WATER WORRIES & RECOGNITION FOR RECREATIONAL FISHING
WORDS: Eugene C. Kruger, Editor-in-Chief
Ter inleiding tot ons Julie digitale uitgawe, hierdie staaltjie: ek het ‘n Amerikaanse vriend wat as vryskut-fotojoernalis hengelstories en foto’s uit Afrika vir ‘n Franse hengel- en reistydskrif behartig. Nou woonagtig hier in Suid-Afrika grinnik hy net wanneer ons hier in Pretoria oor die winterkoue kla. Daar in sy tuisdorp in die VSA daal die kwik in die winter maklik tot diep onder vriespunt, maar dit weerhou hulle nie om in die yskoue buitelug steeds met jag en hengel aan te hou nie. Visvang deur gate wat deur die yslaag van ‘n dam geboor word is normale praktyk (en ja, alle spesies word steeds gevang want sien, visse moet steeds kos inkry, insluitende karp en baars!) terwyl verskeie wildsoorte ook gejag word, nie net met geweer nie maar ook met pyl en boog. So moenie té veel oor die koue kla nie, trek maar warm aan en hou aan om jou hengel te geniet – die visse in die binneland gaan nêrens heen nie en dit verg net klein veranderings aan jou taktiek en aasaanbieding om ‘n nuwe PB te land!
Water issues – concerning the lack or quality of it – remains high on the news agenda as South Africa’s general ability to supply potable water to all of its citizens fails with each passing day. It’s easy to substantiate that statement, just take note of what scientists and others are saying, or rather warning. Water is certainly not one of South Africa’s abundant natural resources – as the CSIR points out, only 13% of the land enjoys some level of protection under the National Environmental Management: Protected Areas Act of 2000, and half of the water in our rivers and dams comes from only 10% of the land surface area.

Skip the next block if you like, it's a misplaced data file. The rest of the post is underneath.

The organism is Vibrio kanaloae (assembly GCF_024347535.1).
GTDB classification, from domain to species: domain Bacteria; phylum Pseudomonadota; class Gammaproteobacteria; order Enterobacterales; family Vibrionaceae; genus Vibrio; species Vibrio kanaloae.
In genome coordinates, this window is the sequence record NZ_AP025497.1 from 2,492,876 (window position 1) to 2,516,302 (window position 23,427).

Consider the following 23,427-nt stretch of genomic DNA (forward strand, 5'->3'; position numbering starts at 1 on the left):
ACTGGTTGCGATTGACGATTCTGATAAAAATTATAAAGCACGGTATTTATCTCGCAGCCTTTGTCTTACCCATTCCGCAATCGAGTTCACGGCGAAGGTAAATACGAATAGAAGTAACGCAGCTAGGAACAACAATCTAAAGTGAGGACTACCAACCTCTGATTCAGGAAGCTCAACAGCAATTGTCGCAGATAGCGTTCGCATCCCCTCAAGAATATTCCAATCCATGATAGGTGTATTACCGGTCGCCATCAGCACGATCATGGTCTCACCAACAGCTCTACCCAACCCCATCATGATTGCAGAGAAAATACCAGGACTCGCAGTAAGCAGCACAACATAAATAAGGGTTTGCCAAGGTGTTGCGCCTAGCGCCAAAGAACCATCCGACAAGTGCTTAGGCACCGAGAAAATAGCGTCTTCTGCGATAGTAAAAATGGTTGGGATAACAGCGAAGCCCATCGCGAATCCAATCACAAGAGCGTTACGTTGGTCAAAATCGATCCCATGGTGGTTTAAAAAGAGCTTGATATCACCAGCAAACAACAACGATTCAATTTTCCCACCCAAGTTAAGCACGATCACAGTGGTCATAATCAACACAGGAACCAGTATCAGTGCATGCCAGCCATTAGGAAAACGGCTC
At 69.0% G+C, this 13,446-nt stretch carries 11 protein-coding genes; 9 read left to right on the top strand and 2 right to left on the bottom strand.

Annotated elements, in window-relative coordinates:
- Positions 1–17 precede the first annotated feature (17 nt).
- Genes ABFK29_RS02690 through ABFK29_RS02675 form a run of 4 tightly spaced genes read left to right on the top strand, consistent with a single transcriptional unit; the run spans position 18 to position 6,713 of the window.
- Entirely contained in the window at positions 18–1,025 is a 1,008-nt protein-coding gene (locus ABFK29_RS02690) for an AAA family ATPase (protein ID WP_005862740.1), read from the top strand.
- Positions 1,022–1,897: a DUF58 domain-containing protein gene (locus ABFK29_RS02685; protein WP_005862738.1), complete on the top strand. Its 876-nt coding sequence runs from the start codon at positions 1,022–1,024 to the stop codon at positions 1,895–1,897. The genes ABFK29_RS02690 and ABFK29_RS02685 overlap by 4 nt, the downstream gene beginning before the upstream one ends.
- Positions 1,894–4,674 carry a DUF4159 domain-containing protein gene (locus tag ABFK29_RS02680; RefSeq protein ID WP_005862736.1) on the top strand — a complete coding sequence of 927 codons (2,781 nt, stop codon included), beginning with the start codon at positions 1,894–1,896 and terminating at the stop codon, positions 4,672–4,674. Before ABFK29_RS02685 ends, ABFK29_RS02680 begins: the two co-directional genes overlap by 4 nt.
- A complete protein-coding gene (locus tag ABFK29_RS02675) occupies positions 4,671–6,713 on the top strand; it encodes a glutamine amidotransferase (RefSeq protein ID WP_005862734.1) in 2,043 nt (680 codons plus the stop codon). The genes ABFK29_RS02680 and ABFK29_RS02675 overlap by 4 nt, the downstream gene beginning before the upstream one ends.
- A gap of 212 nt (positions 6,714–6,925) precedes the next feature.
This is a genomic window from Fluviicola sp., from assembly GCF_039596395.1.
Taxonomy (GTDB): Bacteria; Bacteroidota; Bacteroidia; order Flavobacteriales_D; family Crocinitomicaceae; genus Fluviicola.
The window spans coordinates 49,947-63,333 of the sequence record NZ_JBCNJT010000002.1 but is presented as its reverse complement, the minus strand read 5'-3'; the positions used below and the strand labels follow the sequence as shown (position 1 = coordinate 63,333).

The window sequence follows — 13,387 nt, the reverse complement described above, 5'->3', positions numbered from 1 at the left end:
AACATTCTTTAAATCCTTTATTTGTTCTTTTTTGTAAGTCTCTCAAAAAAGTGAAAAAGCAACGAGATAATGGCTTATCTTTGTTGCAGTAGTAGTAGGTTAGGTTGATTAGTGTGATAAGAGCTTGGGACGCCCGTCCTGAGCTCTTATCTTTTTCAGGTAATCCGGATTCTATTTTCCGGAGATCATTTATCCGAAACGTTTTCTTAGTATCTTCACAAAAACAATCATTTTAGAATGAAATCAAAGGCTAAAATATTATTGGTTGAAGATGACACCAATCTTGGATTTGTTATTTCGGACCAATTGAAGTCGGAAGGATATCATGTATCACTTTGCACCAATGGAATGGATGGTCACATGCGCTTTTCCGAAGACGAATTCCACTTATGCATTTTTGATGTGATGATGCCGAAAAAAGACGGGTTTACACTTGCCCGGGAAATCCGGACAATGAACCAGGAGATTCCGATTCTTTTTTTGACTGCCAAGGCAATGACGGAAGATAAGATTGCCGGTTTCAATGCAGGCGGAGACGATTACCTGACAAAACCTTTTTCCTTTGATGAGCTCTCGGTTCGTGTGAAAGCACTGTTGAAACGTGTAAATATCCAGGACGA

Water is certainly a scarce commodity, and the sad fact is that it has not been looked after well enough. The Vaal River is a sad case in point: despite being an essential feature of the country’s industrial heartland, it suffers so badly from unchecked, uncontrolled raw sewage pollution that the SA Human Rights Commission states that it is “polluted beyond acceptable levels”.